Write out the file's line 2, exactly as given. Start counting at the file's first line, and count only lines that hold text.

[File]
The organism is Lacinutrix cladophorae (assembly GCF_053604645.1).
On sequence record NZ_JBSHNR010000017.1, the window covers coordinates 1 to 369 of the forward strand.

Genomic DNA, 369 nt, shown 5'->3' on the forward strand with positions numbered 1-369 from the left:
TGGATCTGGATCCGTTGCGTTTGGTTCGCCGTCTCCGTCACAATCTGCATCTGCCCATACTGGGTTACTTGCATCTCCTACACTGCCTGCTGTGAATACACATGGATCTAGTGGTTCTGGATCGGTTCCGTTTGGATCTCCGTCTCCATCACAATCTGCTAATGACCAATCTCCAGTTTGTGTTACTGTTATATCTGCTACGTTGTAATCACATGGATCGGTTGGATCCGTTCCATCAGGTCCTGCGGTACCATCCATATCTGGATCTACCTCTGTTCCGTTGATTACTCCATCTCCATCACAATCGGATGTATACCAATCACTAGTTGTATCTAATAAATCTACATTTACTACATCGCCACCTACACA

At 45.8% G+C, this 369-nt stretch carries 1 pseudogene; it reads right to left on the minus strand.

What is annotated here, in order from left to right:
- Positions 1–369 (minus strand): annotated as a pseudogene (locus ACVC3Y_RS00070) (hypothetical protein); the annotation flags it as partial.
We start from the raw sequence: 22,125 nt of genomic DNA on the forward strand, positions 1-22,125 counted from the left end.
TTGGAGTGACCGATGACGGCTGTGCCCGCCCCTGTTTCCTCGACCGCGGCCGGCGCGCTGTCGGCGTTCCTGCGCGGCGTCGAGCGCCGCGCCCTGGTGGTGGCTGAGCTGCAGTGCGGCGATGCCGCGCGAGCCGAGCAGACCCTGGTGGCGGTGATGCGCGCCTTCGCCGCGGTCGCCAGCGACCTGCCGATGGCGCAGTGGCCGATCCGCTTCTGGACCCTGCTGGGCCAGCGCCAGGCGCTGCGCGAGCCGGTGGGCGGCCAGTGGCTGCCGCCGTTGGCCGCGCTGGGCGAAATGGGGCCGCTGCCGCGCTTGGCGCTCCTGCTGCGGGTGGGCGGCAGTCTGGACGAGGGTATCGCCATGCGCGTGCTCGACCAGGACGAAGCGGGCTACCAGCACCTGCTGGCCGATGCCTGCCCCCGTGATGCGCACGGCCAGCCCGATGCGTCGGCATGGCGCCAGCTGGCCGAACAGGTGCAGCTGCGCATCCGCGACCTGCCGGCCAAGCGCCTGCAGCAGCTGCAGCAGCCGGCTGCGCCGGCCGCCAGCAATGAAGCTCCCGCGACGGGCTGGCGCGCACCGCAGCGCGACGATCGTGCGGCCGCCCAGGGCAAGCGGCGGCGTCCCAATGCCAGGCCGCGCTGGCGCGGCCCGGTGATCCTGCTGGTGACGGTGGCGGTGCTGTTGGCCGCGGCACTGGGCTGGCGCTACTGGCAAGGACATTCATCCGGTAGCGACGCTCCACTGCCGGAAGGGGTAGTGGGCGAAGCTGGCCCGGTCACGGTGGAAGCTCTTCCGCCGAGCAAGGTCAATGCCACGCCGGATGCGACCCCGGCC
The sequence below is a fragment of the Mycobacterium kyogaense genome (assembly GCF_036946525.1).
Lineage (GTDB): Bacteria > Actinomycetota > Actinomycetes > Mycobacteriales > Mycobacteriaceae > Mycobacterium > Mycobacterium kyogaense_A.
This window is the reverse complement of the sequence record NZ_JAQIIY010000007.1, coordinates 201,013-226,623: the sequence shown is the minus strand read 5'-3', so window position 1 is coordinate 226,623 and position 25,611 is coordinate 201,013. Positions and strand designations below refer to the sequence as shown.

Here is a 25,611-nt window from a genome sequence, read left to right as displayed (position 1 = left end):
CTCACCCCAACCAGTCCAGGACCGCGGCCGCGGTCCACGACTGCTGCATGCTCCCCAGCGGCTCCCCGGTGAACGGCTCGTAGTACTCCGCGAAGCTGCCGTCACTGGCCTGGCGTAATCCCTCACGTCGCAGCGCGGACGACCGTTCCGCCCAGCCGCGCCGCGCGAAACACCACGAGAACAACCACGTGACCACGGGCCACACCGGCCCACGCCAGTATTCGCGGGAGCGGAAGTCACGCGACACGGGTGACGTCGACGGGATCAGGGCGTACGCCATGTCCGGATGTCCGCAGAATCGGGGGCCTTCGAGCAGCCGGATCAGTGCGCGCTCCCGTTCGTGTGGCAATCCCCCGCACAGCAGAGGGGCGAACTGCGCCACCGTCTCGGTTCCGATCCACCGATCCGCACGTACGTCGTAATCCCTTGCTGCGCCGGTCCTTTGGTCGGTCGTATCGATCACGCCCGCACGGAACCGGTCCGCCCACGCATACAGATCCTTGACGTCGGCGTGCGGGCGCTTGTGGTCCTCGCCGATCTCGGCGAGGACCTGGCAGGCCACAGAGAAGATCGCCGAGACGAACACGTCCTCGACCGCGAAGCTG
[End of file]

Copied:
On sequence record NZ_JBSHNR010000017.1, the window covers coordinates 1 to 369 of the forward strand.